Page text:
Who is Richard J. Reinhardt II? Well, he’s an accomplished artist, who has created some great pieces of art. He’s also a young, Republican lawyer with an impressive resume. Reinhardt is currently the only Republican announced for Baltimore County Clerk of the Court. When a vacancy opened up in the post, Reinhardt applied and was one of 3 finalists interviewed for the position. He was passed over for Democratic candidate Rick Arnold. I reached out to Reinhardt recently and he was willing to answer some of my questions in an email-based interview. His answers are below.
Matthew Newman: What made you decide to run for Baltimore County Clerk of the Court?
Richard J. Reinhardt, II: My decision to run for Baltimore County Clerk of the Court was one that I seriously contemplated following my time serving as the law clerk for the Honorable Robert N. Dugan. Serving as his law clerk from 2004-2006, I had the opportunity to observe, first hand, the clerk’s daily operations. It was quiet apparent to me that the Office was in desperate need for a new direction to improve it’s proficiency in every aspect. In essence, the Office has been operating the same way since former Clerk of Court Suzanne Mensh was elected to the position in 1986. The outdated facilities, equipment, procedures, etc., have been contributing factors to the inadequacy and performance of its staff and to the Bench. The increased demands placed on the Office without any annual improvements has further exacerbated the work environment and its productivity which has ultimately resulted to a non-“user friendly” facility for the general public.
The major turning point that ultimately convinced me to run was when I began researching the State of Maryland audit reports for the Clerk of the Court for Baltimore County Circuit Court, dating from 1985 through 2008. What was so shocking in my research was learning that the Office of the Clerk of the Court has continually been mismanaged for over a quarter of century as a result of failed leadership and neglect. Every two to three years the State’s Office of Legislative Audits produces an audit report specifying deficiencies within the Office of the Clerk of the Court. These audit reports indicate an average of two to three major deficiencies occur. In some reports, those numbers are greater than the aforementioned average and are frequently identified in every report.
These reports reveal an expansive list of issues that include: failure to verify that all recorded collections were deposited, inadequate controls over the Office’s trust fund checking accounts, accounts receivable owed to the Office were delinquent over extended periods of time, unauthorized purchases of equipment, and theft.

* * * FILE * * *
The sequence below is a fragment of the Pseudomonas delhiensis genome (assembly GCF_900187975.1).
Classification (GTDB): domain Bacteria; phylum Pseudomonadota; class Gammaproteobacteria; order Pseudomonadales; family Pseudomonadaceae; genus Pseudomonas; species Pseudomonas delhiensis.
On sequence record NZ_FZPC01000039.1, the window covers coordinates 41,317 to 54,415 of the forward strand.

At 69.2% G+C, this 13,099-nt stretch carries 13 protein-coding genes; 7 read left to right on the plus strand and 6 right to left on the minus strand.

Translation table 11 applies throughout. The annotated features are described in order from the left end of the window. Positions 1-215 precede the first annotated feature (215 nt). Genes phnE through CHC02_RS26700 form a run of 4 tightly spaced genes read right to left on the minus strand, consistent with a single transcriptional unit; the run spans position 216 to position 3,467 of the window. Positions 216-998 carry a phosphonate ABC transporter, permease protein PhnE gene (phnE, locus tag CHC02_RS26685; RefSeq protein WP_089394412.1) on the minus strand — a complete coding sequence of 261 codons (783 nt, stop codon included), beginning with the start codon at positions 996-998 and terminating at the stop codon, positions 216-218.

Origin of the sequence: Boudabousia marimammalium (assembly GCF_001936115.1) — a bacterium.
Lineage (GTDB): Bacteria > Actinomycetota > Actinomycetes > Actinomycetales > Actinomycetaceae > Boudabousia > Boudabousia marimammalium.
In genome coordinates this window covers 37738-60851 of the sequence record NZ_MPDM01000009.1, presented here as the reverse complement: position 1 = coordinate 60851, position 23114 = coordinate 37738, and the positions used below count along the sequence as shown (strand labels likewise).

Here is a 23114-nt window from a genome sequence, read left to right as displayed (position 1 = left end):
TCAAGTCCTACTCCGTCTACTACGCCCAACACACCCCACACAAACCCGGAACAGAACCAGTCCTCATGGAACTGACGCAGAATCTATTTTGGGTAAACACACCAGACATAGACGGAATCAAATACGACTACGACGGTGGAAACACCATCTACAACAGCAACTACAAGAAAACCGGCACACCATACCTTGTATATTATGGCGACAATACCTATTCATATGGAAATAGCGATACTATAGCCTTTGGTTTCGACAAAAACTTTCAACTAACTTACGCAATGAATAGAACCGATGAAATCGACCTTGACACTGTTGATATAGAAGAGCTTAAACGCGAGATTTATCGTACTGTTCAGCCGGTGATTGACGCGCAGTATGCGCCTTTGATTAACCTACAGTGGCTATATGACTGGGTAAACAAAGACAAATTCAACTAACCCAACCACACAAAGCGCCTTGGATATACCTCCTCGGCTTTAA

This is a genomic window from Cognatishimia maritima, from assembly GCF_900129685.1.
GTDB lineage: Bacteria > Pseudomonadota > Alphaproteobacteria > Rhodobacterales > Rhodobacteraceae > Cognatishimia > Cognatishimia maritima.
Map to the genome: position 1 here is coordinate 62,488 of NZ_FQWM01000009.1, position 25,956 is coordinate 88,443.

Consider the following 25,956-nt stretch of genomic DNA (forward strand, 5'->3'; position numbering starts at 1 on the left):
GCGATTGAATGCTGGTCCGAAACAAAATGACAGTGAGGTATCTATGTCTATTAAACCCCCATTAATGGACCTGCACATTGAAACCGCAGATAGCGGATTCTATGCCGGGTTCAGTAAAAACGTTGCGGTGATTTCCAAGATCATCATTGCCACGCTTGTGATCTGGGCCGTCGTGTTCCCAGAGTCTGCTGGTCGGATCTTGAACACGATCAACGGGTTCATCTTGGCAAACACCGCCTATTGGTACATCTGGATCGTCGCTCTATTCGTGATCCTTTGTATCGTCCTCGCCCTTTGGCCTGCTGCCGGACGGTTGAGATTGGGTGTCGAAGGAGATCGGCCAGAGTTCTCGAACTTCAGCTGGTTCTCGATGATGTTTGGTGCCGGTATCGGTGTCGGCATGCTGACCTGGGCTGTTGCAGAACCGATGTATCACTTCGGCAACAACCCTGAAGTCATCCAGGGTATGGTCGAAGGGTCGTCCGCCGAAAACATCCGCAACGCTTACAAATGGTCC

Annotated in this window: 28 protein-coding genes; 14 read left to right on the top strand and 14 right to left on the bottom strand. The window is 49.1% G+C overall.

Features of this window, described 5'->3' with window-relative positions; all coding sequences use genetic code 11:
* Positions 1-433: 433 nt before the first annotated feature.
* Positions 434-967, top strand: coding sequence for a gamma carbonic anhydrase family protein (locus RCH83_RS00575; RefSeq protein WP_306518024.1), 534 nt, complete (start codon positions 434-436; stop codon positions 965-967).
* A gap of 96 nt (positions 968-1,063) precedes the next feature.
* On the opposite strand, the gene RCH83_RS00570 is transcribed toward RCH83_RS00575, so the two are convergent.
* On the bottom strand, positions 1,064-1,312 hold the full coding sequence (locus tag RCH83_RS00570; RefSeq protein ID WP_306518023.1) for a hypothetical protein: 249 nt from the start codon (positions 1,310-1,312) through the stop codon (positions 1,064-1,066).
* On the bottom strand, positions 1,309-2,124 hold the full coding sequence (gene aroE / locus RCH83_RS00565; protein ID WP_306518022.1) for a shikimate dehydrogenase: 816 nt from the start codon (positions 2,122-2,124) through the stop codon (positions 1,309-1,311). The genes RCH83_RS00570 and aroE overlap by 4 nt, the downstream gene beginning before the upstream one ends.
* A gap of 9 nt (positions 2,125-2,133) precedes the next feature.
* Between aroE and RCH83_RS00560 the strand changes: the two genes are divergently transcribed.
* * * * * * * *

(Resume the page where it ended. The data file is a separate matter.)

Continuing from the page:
It is without issue that the Office of Legislative Audits has consistently evaluated the Office’s performance as having, “significant deficiencies in the design or operation of internal control that could adversely affect the Office’s ability to maintain reliable financial records, operate effectively and efficiently, and/or comply with applicable laws, rules, and regulations.” – July 1, 2005 to January 15, 2008
Recognizing the problems during my time working in the courthouse and learning of all of the other elusive issues, it was time for someone to take command before the Office reaches the point of no return. Furthermore, no one has ever truly exposed to the general public the seriousness of the Office’s current status, nor has anyone taken a forceful tact to make dramatic changes for the better. Other candidates, much older than I, who are currently running for this position, had every opportunity in prior elections to step forward and make a change, but they never did. It is questionable why they believe that they are the most qualified to become the newly elected Clerk of the Court during this election year rather than in years’ past.
MRN: What is your opinion of the outgoing, six term incumbent Suzanne Mensh who is leaving office on May 31?
RJR: I don’t have an opinion on Suzanne Mensh leaving office. After reading several articles in the local paper, in my opinion, it seemed to be an issue of conjecture as to whether she was “forced out”. However, the facts remain that she did formally submit a letter of resignation to the Administrative Judge that declared her intentions to leave office before her term ended in November. At this point, the matter is moot. She has now left the Clerk’s Office and the newly appointed Court Clerk has taken the position for the interim period.